We then went to the 360 Circular Cinema overlooking Arromanches.  The short 18 minute film shown here sums up the entire story of the German occupation of France, through to the liberation on D-Day 75 years ago on this day in 1944.  On top of our emotions from Courselles this morning, we were left standing at the end of the film with more tears rolling down our cheeks – like all the other 60 odd people around us!  We then walked down into Arromanches itself – be ready for the climb back up afterwards by the way!  We had our evening meal here, looked around the shops, looked out at Gold Beach and the remaining structures of the incredible Mulberry Harbour – which was built and moved into the bay here to enable the Forces to get their vehicles onto land.  Google Mulberry Harbour to get full details.

We spent the evening back in Bernieres-sur-Mer walking along Gold beach recalling the emotions of this incredibly humbling day.


We spent the entire day in the beautiful town of Bayeux.  Firstly visiting the Museum of the Battle of Normandy – which was excellent with a very non-biased atmosphere.  There is information on all the Allied Forces as well as info on the German view of things too.  Fantastic place – well worth spending a couple of hours here.

After a light lunch of baguettes and French cheese, we walked into the centre of Bayeux.  We visited the incredible Tapestry, and then went into the amazing Cathedral.

From there we walked up to the Allied Forces Cemetery in the Town.  This was being prepared for the main ceremony here on D-Day itself, which is being broadcast live on BBC1.  The cemetery contains 4,144 Commonwealth burials of World War 2, as well as over 500 war graves of other nationalities, the majority of which are German.  As I said earlier, the dates of birth and ages are included on the headstones here.  Devastating to see ages from 18 upwards here.  So sad.  The German graves are here too – presented slightly differently to the others.  Every grave here is so well looked after and beautifully tended.  A wonderfully peaceful, and very humbling place to reflect on the events here.


We gave ourselves a little breather and chilled for a while to take in the local village of Asnelles-sur-Mer (especially Les Sables d’Asnelles : the biscuit factory) and walking along Gold Beach and revisiting Bernieres-sur-Mer again.


We were determined to visit a French market while we were here, so went back into Bayeux to see theirs during the morning.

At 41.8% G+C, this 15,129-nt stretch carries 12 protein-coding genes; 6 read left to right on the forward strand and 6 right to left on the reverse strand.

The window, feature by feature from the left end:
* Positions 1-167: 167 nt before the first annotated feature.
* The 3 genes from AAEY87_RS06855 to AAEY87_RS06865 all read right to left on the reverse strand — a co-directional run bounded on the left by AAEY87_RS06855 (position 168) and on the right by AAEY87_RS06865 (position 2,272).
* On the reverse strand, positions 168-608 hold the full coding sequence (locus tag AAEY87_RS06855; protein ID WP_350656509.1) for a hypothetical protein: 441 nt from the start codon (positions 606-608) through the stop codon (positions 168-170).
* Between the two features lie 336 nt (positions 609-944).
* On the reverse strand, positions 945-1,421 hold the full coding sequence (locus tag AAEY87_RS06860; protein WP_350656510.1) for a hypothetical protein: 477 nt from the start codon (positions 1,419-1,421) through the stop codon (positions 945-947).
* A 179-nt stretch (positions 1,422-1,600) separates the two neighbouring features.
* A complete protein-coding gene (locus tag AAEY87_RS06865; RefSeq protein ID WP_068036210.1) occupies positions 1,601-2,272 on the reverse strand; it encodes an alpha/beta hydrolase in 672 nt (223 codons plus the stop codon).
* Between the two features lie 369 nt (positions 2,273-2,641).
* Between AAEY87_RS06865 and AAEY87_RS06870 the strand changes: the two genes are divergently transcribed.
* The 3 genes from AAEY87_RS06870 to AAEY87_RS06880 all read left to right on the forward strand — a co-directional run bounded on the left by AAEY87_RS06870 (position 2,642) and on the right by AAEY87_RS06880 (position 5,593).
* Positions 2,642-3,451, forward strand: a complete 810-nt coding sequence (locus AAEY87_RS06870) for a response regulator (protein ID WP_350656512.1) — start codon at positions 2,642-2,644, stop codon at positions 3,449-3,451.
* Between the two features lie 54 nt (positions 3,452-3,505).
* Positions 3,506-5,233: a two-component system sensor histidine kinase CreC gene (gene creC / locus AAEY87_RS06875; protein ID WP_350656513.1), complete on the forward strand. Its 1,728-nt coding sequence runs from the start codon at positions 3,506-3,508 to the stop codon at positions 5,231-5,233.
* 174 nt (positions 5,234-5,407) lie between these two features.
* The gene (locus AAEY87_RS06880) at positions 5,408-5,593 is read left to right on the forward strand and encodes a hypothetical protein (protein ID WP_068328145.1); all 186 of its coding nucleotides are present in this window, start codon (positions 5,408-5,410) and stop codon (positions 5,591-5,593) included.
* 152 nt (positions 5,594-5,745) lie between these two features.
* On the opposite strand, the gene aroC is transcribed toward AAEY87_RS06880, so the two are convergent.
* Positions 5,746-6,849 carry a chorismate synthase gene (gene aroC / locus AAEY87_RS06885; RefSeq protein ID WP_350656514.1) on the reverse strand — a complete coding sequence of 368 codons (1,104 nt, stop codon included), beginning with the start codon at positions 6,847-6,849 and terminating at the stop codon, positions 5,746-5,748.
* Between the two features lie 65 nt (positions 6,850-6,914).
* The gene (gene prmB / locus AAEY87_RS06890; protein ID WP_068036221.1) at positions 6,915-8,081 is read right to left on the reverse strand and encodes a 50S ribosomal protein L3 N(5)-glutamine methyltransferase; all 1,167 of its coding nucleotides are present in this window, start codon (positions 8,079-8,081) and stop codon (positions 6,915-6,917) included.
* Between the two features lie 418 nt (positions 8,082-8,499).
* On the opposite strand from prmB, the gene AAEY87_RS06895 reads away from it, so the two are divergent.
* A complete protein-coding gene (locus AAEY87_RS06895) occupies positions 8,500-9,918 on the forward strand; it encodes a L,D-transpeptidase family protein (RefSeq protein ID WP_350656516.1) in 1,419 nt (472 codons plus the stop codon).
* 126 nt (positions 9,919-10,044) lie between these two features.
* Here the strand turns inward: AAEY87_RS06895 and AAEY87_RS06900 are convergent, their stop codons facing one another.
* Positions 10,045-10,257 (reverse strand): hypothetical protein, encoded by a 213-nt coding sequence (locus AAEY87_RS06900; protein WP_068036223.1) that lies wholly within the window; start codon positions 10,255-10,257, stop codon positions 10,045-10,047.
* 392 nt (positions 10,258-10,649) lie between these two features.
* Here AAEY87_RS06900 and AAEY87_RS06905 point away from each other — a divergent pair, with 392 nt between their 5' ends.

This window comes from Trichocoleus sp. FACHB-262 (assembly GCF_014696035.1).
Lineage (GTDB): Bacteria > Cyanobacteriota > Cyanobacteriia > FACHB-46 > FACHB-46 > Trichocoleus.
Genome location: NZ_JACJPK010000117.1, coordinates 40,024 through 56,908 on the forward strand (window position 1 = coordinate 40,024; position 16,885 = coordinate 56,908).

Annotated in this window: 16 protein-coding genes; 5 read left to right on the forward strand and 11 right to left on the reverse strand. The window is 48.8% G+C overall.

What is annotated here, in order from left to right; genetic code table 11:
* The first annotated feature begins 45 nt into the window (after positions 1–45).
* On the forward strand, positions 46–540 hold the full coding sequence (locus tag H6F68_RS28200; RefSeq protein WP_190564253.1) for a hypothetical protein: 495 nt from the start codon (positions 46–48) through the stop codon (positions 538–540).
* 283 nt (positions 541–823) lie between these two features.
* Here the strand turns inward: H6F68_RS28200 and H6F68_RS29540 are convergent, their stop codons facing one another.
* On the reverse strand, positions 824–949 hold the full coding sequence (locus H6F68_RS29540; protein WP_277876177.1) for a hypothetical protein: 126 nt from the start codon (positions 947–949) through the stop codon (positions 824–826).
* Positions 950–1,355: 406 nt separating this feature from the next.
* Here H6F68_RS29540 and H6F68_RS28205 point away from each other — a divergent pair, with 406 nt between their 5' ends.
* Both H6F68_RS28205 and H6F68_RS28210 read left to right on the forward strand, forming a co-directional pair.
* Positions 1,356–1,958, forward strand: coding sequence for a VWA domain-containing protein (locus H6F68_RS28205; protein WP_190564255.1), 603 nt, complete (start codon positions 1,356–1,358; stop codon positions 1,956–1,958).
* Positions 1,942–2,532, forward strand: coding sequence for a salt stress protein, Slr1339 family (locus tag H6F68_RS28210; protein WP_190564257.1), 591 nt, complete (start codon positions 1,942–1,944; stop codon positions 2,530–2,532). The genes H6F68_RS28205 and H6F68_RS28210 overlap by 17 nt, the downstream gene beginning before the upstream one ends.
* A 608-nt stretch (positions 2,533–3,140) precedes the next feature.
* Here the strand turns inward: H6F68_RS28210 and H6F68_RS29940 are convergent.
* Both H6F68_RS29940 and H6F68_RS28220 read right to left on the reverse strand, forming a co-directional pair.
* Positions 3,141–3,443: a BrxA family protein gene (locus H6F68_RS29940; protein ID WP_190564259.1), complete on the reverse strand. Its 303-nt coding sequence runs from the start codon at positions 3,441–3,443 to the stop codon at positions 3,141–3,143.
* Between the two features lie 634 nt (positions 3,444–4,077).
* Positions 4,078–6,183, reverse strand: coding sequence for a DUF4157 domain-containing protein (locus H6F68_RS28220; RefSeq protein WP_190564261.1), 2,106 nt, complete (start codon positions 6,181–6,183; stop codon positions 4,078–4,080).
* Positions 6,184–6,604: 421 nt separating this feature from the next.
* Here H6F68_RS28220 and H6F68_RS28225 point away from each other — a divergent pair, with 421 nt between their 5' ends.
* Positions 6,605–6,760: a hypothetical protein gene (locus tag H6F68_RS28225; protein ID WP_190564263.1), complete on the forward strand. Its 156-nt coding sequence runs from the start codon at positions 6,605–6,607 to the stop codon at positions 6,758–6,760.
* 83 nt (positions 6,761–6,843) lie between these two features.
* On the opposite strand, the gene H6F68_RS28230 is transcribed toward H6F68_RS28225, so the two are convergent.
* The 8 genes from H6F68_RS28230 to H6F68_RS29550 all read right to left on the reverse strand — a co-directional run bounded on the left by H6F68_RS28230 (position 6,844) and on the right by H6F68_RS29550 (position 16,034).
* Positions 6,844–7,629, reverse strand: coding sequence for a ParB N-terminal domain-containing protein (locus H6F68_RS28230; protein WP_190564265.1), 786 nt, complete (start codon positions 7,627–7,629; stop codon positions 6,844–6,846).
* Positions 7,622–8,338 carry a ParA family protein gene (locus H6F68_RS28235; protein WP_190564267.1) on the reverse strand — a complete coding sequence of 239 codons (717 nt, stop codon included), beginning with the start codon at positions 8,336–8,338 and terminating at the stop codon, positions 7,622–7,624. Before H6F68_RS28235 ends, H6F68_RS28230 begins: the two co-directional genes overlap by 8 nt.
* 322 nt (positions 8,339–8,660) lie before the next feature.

In the afternoon we went to Courselles-sur-Mer to visit Juno beach, and our main target, the Juno Centre.  This is a centre particularly commemorating the Canadians landing here on D-Day.  There is so much to read here, we couldn’t take it all in, so plan for a good couple of hours here if you can.

I am an audiologist with Hear4U in Leicester, and one of our sister companies UK Veterans Hearing Help assists veterans in applying for funding from the British Legion to get fully funded top of the range hearing aids.  Up until coming to this Juno centre, I hadn’t seen any real recognition of hearing loss to those survivors of the tremendous battles and fighting that went on here.  I guess it’s not the first thing on peoples’ minds.

Many soldiers experience hearing loss, particularly in later life, which was very likely caused during not just these battles, but many other battles/wars since World War 2.  Some bombardments were so intensive that a soldier’s eardrums could burst if he/she was exposed for too long, causing painful bleeding and severe damage.  The photos below show what sort of noise levels are comfortable or dangerous.  You can contact UK Veterans on 01455 248900 if you feel you have a hearing loss caused by artillery/explosions or email:  [email protected]



We chilled again and visited several smaller Memorials in the area.  We will return again with my in-laws and my Mum as they’ve never been.  We are still gutted that we couldn’t actually be here for D-Day itself but our thoughts will always be here after such an overwhelmingly emotional visit this week.

You can’t imagine what was going through the minds of those who served here during the Normandy Landings.  Stepping off the landing craft to a hail of rifle and machine gun fire.  Soldiers saw things that you should never see – and those memories have stayed with them throughout their lives.

Yes the number of Veterans are dwindling rapidly, but we should NEVER forget them and these remembrance services/events/memorials should NEVER stop!  Europe was liberated and it was all a result of the Battles in Normandy – we live how we do now because of the brave men and ladies of the Allied Forces back in 1944.


Thank you.

Written by Roger Stokes, Audiologist from Hear4U